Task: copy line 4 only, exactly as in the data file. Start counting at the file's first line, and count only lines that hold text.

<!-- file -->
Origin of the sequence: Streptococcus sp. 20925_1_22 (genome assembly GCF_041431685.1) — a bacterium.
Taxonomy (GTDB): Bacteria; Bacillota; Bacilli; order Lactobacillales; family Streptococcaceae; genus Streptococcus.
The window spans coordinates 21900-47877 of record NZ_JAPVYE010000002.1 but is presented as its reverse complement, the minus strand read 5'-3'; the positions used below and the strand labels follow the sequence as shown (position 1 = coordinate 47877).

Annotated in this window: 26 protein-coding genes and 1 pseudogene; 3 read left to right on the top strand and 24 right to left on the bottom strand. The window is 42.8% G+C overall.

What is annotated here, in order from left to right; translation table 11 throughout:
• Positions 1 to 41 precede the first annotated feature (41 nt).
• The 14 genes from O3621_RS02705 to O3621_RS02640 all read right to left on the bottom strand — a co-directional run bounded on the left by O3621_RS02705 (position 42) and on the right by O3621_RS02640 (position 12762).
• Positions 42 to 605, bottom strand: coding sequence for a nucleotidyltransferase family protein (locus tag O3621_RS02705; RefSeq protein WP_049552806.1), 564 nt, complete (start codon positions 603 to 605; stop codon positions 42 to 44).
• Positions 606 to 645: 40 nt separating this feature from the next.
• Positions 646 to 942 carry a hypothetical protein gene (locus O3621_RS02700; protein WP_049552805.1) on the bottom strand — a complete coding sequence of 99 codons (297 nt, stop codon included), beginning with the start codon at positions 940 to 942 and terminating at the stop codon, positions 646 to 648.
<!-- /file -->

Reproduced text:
Annotated in this window: 26 protein-coding genes and 1 pseudogene; 3 read left to right on the top strand and 24 right to left on the bottom strand. The window is 42.8% G+C overall.